Moving on… it’s impressive just how tight the live albums are, compared to the foregoing five hours. To be brutally honest, the St Kilda set (April 1984) sucks – sound and song-choices both – but by October 1984 they’re playing some of their classics, and by 1988 they’re playing a set to rival the Best Of, likewise opening with ‘Wide Open Road’, with supreme confidence; it’s keyboard-heavy in lieu of a choir, but this makes it an essential alternative version of their best song, rather than a weak compromise. The only mystery is why the band repeatedly murder ‘I Can’t Help Falling in Love with You’, having learned nothing from 1984 to 1988. David McComb is a fine crooner in his own right, so why leave out all the grace notes and glide, belting it out one word at a time? To be fair, the Elvis-in-Hawaii arrangement (for the 1988 version) is a reverent fan’s joke, but it’s not a classic cover. In a similar vein, the retro-country and synth-schmaltz pastiches on the Jack Brabham sessions occasionally fall flat as jokes (e.g. the Kraftwerk cover), as they hadn't when the band actually were kids, but you get surprisingly good covers of Madonna, the Velvets, and a version of the Pet Shop Boys' 'Rent' that is absolutely stunning. Look out for an interview hidden on CD5, as well.
Wide Open Road: The Best of The Triffids (on one-CD)
Cannily, Domino have promoted The Triffids’ anthem of tragic romance to the title-slot – ‘Wide Open Road’ was always the favourite, because it blows up the idea of being suddenly, painfully single, into a widescreen drama (“my head was big and empty / my chest filled to explode / I yelled my insides out at the sun / it’s a wide open road…”). With a vision of the desert as bleak as Nebraska, David McComb makes a case for himself as the Australian Springsteen, and it’s because he doesn’t actually sound like a redneck when he’s doing his outlaw shtick, that you can still identify, as a lovelorn student, in 20th or 21st century Britain.
Omitting the ultra-twee early singles, the compilation still has to reconcile two very different (very precious and very butch) sides to the band, and only a 10CD arc can make sense of that – you literally have to hear them growing up. In this light, ‘Bury Me Deep in Love’ (their commercial high point) is both an anomaly (for its orchestrated bombast) and the song McComb had been writing for his whole career (every other metaphor he wrote is about being lost in the wilderness, because when you come from Perth, you know loneliness like no-one else). Like Leonard Cohen’s synth-gospel years, it’s a song that goes through cheese and out the other side. The scenario for the Hollywood adaptation: a climber is lost in the mountains; an avalanche almost kills him; back home, in the little church in the valley, everyone’s praying; somehow the power of love saves him, like a warm avalanche, holding back the snow. Keep listening to lines like “you may lose me on the East face, you may lose me on the West”, though, and the chorus (“take me in! under your skin! Bury me deep in love!”), and it’s hard not to think he’s singing about burying himself face-first between a lady’s thighs. After all, it’s the one of the few places McComb doesn’t point to the metaphor being a metaphor, something the producers of Neighbours missed when they chose it as Madge and Harold’s wedding song.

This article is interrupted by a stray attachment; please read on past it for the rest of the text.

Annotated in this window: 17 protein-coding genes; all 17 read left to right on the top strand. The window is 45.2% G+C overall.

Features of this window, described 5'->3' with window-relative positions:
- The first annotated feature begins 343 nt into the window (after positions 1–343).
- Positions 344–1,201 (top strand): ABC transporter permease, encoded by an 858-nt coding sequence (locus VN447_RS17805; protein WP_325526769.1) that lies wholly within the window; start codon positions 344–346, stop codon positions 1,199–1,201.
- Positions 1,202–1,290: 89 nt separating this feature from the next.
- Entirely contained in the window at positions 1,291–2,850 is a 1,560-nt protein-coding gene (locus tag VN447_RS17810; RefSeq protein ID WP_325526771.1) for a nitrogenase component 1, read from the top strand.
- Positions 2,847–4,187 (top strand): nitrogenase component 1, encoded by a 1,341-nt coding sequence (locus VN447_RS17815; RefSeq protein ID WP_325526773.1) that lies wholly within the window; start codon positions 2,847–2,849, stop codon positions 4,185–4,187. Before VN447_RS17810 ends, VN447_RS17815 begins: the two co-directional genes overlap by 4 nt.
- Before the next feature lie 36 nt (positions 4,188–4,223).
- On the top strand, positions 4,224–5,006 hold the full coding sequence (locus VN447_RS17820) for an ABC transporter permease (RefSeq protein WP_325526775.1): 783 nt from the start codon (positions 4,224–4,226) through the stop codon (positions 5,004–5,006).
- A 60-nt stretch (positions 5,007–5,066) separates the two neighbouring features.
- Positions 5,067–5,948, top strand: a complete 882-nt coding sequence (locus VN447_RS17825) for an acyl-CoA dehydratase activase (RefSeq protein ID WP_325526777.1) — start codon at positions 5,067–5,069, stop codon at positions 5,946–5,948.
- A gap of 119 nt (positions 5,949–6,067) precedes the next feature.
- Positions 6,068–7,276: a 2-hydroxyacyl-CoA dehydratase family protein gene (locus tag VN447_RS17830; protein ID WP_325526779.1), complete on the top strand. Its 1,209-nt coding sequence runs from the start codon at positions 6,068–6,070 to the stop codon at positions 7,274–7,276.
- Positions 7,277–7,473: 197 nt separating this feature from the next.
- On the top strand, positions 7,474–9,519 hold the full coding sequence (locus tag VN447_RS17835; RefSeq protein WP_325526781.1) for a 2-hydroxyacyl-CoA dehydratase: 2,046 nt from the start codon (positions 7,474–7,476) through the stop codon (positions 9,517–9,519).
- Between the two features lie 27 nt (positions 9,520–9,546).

Everything there is to love about the Triffids comes together on ‘Jerdacuttup Man’. Singing “I live under glass / in the British Museum / I am wrinkled and black / I am ten thousand years…” McComb really makes you feel for the guy who “once lost in business / and once lost in love” and then (what a shmuck!) fell in a tar-pit, or peat-bog, so that now people from all over the world look at him and gawp. The theatricality of the band comes through in the timing of the line “o-o-o-o-old and lonely… dirty and cold / I a-a-a-a-a-am the Jer-da-cut-tup Man” making you feel strangely affectionate towards him.
Newcomers – start with the compilation, or the undisputed classic, Born Sandy Devotional. Old hands – you know you want this. The remaining Triffids play the Barbican, London, on Friday, April 9th.
8Alexander Tudor's Score